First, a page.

Connect ALL THE THINGS
A cheap Chinese chip enables Internet of Everything, giving the material world a touch of ESP.
At times a specific, physical thing points to a huge transformation in our world.
This is one of those moments. And that thing? It’s a chip.
It comes from China, and it has the delightfully geeky name ESP8266.
Ok, so it’s a chip. Big deal. There are lots of chips in the world. Why should you care about this chip in particular?
Because this chip provides everything needed to connect anything to WiFi, to connect to the Internet, to connect anything to everything else.
Before this chip came out — last year — connecting anything to WiFi required lots of chips, in a complex and expensive design that frequently added $20 to the cost of goods — or nearly $100 to the retail price. Connected things have always been expensive things because of the high price to connect them.
The ESP8266 changed all of that. In quantity orders from its manufacturer it costs less than $2. And it has everything you need — absolutely everything — to connect anything to the Internet. So instead of adding nearly $100 to the retail price, it adds less than $10.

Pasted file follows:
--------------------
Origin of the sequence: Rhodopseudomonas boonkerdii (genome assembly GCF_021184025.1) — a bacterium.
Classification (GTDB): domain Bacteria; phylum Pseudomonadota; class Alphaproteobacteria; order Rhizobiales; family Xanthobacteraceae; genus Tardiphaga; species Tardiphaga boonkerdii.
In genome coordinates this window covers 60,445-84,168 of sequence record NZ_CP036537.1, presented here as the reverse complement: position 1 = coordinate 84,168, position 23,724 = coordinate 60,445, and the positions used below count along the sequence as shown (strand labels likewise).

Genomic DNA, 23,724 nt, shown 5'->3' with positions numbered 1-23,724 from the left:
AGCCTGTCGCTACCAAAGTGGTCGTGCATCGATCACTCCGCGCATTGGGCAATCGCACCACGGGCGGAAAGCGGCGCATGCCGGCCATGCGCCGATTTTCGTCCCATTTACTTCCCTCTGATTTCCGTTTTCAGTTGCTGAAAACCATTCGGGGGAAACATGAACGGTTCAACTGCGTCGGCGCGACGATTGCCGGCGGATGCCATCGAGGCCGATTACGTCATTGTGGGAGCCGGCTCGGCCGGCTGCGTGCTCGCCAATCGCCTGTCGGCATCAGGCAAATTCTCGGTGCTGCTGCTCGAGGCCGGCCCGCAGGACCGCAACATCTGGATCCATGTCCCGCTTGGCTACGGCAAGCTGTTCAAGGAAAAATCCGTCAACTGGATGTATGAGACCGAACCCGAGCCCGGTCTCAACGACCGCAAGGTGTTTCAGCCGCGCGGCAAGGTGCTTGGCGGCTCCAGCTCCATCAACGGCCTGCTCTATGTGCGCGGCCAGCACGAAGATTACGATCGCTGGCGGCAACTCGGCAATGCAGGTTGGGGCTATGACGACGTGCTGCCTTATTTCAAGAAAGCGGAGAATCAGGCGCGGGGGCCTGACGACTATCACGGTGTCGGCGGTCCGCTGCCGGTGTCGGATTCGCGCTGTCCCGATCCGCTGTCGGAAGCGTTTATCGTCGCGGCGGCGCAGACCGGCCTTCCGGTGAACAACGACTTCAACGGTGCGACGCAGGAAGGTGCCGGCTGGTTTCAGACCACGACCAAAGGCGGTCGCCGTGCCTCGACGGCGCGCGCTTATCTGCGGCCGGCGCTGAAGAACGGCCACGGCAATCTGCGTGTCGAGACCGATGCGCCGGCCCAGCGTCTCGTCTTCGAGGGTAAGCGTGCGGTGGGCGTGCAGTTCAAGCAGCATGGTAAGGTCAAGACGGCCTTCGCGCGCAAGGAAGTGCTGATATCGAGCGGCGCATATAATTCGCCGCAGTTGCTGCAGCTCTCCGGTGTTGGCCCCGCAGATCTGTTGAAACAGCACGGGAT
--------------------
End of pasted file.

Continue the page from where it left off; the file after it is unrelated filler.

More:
This changes everything. And it hasn’t gone unnoticed. The ESP8266 is already changing the way product designers imagine the possibilities for their products. It’s already being copied by competitors, so the price will drop — ticking along with Moore’s Law. Next year this chip costs $1, and in three years, fifty cents, and so on.
I co-founded a consultancy — the Digital Growth Partnership — to help clients invent new products that leverage the opportunities of cheap connectivity. One of those clients is a large manufacture of consumer appliances and whitegoods. For that client pitch, I invented a pair of connected products that I’d like to share with you here, so you can get a sense of how connectivity changes the functionality of a product.
I started with a gadget common to every home, and so old-fashioned we almost never think about it: the clothes iron. Cheap-and-cheerful or top-of-the-line, the major difference between models is how much steam they can put out on demand. Every iron has a dial to set its temperature. If you don’t set it just right, you can damage your clothes. Almost anyone who owns an iron has done this at least once.
An app for that
The solution to that problem seems obvious. Pop an ESP8266 into an iron, connect it to the Wifi, and then, via Wifi, to an app that links it to a smartphone.
That app uses the smartphone camera to scan the fabric care tags, recognising the symbols on the tags — which are standardised — and adjusts the iron appropriately. Every time a dress or dress shirt goes under the iron, the app adjusts the iron to the ideal temperature for that fabric.